Thursday, October 17, 2013

100 Days of Tombow!

So I have a feeling that I'm probably past the 100 days mark of this marketing campaign. But hopefully the good people at Tombow will forgive me for that! I was contacted in May to ask if I'd like Holly's Arts and Crafts Corner to be a part of their campaign to celebrate the 100th anniversary of Tombow. I said yes and received the most wonderful box in the mail with these products in it:
I was excited to receive:
--Stamp Runner adhesive
--Dual Brush Pen Set, Groovy colors
--a set of the Irojiten Color Pencils, Woodlands colors

To be honest, I had no idea what I was going to do with these. The company just said create a project. They do have a blog and posts dedicated to the projects people came up with. There are some really beautiful things on there! But, it seemed like many of the people posting were scrapbookers. Or artists who really knew how to use and manipulate these products. I decided they must have looked through my blog before deciding to contact me. They should know that I mostly post my kids' projects. So I decided to stay with that idea, rather than go out of my element to create a project.

I thought about coming up with a nice project for my girls to do, but to be honest, I felt like it would be more fun and kind of an experiment to see what the girls came up with! They didn't have school today so I sat them down, gave them the supplies and told them the only rule was that they had to create something where they used ALL three types of products. I also asked them to really think about what they were going to make beforehand and to not rush through the project.

I was very pleasantly surprised with what they came up with! They both spent about an hour working on their project.

My 8 year old created a flower with a butterfly on it:

And my 10 year old created a tree silhouette with a sunset behind it:
My proud artists and their creations:
After they were done, I sort of interviewed them to see what they thought of the Tombow products when compared to our usual art supplies (Crayola and Mindware fine tip markers, and tape runners from Archivers or Michael's).

They LOVE LOVE LOVED the dual brush markers! They said they were so smooth and didn't tear up the paper at all while they were using them. They liked the unique colors for both the markers and colored pencils. Colors they don't usually get to use in their other sets. And the tape runner was a hit as well! They said it went on smoothly and you didn't have to press as hard as some of the other ones they've used. The dispenser itself seemed better quality as well. The adhesive didn't get gummed up on the side or go on wonky as some of the other tape runners we've used.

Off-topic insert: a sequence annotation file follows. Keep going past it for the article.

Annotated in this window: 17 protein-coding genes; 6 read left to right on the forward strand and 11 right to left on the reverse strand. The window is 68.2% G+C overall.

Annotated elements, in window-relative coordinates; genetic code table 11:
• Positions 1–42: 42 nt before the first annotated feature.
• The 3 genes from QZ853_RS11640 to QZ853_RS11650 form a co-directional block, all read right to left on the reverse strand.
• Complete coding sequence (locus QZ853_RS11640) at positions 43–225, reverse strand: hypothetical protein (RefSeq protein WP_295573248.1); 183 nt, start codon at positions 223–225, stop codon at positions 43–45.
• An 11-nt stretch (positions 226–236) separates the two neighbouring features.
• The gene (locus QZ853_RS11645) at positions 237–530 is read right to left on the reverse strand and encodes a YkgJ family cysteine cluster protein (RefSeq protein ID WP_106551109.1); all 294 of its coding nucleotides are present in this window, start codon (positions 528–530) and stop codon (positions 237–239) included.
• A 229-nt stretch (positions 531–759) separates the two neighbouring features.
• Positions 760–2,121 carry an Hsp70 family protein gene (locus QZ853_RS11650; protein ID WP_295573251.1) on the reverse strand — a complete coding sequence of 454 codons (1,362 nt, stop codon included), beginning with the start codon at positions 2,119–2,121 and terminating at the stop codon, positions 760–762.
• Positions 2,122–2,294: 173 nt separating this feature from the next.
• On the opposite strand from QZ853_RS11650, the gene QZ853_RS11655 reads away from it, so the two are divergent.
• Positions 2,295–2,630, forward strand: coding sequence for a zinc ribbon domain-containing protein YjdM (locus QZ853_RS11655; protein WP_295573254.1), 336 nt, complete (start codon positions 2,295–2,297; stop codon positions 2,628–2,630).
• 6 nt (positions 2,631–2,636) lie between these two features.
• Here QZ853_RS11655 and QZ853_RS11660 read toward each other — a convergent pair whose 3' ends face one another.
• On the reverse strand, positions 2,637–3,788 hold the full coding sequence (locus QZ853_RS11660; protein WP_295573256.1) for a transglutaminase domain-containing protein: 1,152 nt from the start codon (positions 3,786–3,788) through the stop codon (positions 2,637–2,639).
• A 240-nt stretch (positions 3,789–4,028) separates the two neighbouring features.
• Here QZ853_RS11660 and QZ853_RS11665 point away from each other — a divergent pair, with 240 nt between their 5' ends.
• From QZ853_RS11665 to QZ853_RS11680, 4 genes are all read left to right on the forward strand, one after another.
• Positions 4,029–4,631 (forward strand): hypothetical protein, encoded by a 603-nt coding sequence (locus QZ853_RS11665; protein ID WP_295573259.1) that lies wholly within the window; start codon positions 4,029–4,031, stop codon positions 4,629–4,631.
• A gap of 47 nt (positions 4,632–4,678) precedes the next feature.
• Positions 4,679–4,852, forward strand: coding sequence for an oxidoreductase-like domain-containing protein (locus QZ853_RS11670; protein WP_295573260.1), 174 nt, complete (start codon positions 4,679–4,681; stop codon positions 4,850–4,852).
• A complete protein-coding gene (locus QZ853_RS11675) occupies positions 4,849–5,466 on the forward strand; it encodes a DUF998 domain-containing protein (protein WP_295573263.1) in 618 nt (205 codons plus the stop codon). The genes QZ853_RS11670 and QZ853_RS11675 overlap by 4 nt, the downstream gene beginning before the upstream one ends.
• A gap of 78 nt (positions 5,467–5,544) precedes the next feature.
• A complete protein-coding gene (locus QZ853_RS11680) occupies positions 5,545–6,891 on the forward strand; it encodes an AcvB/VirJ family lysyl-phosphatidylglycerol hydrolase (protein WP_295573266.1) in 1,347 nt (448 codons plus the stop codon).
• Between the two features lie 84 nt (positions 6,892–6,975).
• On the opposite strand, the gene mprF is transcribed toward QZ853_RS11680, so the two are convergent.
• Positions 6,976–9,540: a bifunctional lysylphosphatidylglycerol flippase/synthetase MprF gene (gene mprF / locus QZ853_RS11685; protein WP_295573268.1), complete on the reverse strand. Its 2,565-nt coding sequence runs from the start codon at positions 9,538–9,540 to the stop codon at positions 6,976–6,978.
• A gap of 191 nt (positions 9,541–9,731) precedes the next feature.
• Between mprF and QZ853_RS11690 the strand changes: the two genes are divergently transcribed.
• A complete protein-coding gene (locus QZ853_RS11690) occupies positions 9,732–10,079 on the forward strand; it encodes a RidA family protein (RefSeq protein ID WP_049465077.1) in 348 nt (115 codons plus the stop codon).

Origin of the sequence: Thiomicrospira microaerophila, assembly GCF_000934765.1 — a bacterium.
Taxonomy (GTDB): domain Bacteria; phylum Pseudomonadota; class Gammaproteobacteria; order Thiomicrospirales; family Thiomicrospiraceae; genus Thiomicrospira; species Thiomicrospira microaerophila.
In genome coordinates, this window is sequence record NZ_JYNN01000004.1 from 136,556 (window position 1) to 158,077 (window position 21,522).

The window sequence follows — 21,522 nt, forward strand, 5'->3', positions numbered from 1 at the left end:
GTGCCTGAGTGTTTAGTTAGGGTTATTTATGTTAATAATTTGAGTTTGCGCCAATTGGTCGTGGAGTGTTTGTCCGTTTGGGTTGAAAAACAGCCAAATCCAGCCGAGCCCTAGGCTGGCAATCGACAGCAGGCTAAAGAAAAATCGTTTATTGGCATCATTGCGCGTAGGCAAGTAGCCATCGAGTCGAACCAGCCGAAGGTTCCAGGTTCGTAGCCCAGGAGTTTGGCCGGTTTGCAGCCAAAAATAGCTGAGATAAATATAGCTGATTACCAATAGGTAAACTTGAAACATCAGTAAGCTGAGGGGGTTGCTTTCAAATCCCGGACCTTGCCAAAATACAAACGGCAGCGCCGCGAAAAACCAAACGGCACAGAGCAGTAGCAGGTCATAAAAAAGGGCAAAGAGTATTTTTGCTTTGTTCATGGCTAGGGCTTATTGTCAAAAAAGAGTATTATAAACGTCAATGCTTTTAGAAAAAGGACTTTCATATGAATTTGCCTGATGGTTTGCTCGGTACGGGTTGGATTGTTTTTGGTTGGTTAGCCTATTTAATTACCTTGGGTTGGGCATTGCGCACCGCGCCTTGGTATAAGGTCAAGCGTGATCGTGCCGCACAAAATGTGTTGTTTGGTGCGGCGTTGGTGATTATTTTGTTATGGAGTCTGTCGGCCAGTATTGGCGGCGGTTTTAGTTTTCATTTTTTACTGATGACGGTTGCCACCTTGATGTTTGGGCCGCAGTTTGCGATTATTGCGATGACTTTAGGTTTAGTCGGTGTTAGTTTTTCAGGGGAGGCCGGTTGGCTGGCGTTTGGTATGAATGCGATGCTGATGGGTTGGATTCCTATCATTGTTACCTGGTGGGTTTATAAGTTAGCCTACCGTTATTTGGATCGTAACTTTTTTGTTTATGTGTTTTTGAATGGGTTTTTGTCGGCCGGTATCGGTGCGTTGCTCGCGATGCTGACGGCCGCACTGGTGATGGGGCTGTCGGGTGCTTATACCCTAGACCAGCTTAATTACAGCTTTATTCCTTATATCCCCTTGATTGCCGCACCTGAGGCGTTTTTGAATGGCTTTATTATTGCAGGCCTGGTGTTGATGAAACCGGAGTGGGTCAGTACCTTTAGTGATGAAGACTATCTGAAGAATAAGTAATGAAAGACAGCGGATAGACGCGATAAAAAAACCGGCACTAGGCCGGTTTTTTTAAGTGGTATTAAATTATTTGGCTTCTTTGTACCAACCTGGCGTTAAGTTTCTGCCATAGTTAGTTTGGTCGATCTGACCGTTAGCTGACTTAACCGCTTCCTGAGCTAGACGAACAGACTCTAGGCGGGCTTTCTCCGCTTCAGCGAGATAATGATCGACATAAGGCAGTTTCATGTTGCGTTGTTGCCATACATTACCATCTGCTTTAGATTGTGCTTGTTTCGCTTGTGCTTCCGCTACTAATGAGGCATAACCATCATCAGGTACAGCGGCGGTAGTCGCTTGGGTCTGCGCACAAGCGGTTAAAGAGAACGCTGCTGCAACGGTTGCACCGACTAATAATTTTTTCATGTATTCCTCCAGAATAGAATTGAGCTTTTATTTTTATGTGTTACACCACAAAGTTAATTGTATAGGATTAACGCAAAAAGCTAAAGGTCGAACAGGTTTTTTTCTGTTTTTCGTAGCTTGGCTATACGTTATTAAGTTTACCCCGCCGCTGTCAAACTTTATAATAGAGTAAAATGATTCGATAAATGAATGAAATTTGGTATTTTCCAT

Though I haven't created any specific projects with these supplies....yet, I have used them to color in some of our wonderful Mindware coloring books and there is a marked difference in how they color compared to even Mindware's fine tip markers. I LOVED coloring with them! I believe we will be adding some of the other marker sets to our Christmas list this year.

Thanks Tombow for giving us these great supplies to play with! Happy 100th Anniversary!

Sunday, September 22, 2013

Summer Recap: Independent Craftiness

Okay, so I admit it. We kind of got away from our weekly artist lessons this summer. I'm sort of bummed about this because I really enjoy doing those projects with the girls. But, this summer just kind of got away from us! It flew right by and before I knew it, they were heading back to school.

We had a great and fun summer! But I guess we just focused on other things. The girls summer bridge work in the mornings, we had books to read for a book club we were in together, not to mention minutes to read for there summer reading log on top of all that. So I guess we focused more on academics this summer instead of planned art activities. But the girls still did art camps at Kidcreate. They created fun things like these candy beach scenes!
Ha ha! Do you see the marshmallow people in the chairs? See one of them is pink? That's because that one is sunburned! LOL!
I did ask them to create some LegoQuest projects. In this one, they were asked to create an outdoor scene. I told them it could be anything, a park, ocean, whatever they wanted!
My ten year old's Arboretum complete with bridge, stream, and "path with lights on the side".
 LOVE the "No Picking" sign with the park security guard there. :-)
My 8 year old's beach scene complete with sand castle and person laying in the sand by the water.
But, honestly, what I think is one of the neatest things about this summer is that our art room was used ALL the time! Just not for projects I was leading. The kids, all three of them, just went up there whenever they wanted and created things. They came up with their own projects, figured out what they needed for them, sat down, and produced some fun and amazing things!

My three year old just sat down one night (hence the yucky red light and terrible iphone photos!) and did his own thing. It was so fun to watch!
And this is what he created, his first artwork all on his own!
I think it should be entitled "Alien Spaceship". He couldn't verbalize to me exactly what he was making, but in watching him, it was very purposeful. And here is the aftermath of his creating. ;-)
My younger daughter crafted this owl pillow completely on her own:
Also, this beautiful chalk wall on the side of our garage: